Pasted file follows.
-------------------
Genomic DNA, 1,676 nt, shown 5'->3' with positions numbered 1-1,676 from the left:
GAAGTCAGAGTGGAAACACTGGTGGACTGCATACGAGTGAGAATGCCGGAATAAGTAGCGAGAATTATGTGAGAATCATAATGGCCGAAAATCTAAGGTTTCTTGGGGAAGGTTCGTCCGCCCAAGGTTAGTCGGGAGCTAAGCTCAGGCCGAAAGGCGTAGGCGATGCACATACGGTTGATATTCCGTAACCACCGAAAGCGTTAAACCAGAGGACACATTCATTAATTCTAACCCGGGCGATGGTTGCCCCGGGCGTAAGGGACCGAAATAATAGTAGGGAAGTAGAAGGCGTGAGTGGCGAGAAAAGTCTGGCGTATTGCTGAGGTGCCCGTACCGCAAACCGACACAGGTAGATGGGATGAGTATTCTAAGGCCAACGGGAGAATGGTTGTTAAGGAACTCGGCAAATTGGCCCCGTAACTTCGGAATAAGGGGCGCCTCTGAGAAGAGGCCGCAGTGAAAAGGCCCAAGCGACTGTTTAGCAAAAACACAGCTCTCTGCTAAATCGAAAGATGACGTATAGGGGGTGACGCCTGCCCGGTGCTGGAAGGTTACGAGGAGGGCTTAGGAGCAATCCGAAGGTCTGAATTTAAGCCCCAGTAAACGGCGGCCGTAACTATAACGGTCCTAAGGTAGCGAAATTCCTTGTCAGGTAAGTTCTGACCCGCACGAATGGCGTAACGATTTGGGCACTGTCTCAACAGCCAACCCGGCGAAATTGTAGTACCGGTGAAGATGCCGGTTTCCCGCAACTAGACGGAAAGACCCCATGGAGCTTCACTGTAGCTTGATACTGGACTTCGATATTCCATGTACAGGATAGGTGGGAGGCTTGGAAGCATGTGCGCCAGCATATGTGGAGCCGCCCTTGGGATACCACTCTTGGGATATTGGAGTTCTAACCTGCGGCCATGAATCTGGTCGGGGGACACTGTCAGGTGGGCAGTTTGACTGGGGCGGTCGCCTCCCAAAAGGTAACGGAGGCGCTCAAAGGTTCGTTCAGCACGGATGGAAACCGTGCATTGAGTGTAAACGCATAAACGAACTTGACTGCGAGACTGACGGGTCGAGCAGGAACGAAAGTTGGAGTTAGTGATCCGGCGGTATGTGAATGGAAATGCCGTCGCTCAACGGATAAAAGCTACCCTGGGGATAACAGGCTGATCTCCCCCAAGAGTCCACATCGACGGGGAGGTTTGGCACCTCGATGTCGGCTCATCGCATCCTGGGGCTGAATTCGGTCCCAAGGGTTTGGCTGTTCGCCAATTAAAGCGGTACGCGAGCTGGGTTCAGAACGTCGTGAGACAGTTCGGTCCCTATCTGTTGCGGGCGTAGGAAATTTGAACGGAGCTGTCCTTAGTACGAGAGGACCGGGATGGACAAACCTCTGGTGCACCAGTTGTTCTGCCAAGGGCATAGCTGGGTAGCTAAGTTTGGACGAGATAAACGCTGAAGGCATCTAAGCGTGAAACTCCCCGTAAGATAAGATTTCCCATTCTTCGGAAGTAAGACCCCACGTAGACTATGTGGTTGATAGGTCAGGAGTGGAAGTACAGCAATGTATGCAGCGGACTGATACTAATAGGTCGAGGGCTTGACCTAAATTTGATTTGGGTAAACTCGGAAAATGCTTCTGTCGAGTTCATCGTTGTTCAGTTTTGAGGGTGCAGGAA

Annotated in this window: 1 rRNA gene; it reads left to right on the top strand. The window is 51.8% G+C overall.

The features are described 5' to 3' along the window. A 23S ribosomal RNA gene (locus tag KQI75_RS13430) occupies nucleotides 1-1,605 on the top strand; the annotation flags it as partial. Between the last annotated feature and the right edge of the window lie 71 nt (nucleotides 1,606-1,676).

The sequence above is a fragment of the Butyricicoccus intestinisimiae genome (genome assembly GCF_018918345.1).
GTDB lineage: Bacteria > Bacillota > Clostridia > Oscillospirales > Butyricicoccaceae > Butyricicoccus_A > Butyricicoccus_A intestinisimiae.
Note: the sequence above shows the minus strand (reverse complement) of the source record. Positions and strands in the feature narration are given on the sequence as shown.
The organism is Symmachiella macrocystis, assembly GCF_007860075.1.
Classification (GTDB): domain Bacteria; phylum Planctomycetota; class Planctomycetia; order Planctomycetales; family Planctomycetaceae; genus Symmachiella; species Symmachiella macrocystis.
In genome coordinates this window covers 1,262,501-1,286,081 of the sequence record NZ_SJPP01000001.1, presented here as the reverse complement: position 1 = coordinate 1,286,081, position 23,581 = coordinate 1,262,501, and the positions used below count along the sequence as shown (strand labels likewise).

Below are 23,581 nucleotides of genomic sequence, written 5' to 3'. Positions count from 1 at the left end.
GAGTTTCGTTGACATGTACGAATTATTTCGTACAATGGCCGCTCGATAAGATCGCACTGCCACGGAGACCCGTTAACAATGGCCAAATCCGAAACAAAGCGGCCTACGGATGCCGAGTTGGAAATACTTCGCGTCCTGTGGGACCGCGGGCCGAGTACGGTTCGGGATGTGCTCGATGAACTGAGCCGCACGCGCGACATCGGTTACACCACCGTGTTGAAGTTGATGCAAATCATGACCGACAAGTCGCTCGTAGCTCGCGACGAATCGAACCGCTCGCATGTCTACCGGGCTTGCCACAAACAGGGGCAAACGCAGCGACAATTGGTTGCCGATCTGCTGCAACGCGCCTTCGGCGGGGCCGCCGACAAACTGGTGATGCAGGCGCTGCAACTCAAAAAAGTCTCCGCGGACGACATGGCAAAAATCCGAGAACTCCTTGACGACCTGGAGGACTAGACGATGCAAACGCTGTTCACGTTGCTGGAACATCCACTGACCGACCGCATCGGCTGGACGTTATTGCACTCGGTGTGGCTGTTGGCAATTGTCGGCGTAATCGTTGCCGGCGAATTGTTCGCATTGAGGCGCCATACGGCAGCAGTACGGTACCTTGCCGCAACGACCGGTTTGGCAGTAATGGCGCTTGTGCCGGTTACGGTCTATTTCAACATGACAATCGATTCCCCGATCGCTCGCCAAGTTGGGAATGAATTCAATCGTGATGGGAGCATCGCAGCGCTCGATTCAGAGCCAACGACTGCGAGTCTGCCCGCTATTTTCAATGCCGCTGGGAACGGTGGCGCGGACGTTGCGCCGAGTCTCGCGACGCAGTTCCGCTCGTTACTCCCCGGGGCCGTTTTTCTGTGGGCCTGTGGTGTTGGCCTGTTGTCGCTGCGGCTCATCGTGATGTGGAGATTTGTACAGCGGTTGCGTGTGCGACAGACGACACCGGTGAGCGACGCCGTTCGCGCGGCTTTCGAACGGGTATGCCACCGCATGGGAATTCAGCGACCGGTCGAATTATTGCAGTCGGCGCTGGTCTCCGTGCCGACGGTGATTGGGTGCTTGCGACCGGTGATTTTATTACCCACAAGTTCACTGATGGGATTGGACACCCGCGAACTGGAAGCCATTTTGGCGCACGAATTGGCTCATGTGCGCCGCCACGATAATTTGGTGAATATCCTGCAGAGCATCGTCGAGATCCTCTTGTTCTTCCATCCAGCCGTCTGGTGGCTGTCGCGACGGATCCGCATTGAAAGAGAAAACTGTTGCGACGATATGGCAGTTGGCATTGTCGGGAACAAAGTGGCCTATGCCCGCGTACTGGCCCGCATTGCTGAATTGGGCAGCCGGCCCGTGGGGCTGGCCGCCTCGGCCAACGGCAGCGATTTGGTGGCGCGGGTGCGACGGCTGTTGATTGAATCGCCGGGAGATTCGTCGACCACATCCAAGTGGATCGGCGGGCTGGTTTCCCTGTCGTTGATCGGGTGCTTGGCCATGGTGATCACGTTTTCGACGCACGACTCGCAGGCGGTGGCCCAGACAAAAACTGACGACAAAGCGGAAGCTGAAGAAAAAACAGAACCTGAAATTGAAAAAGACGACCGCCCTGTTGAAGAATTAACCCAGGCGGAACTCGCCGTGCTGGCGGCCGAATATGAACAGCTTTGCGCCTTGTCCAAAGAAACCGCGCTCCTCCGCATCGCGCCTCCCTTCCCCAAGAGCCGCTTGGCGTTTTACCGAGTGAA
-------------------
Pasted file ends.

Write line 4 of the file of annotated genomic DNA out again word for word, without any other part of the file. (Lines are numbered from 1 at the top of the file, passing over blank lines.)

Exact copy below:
The features are described 5' to 3' along the window. A 23S ribosomal RNA gene (locus tag KQI75_RS13430) occupies nucleotides 1-1,605 on the top strand; the annotation flags it as partial. Between the last annotated feature and the right edge of the window lie 71 nt (nucleotides 1,606-1,676).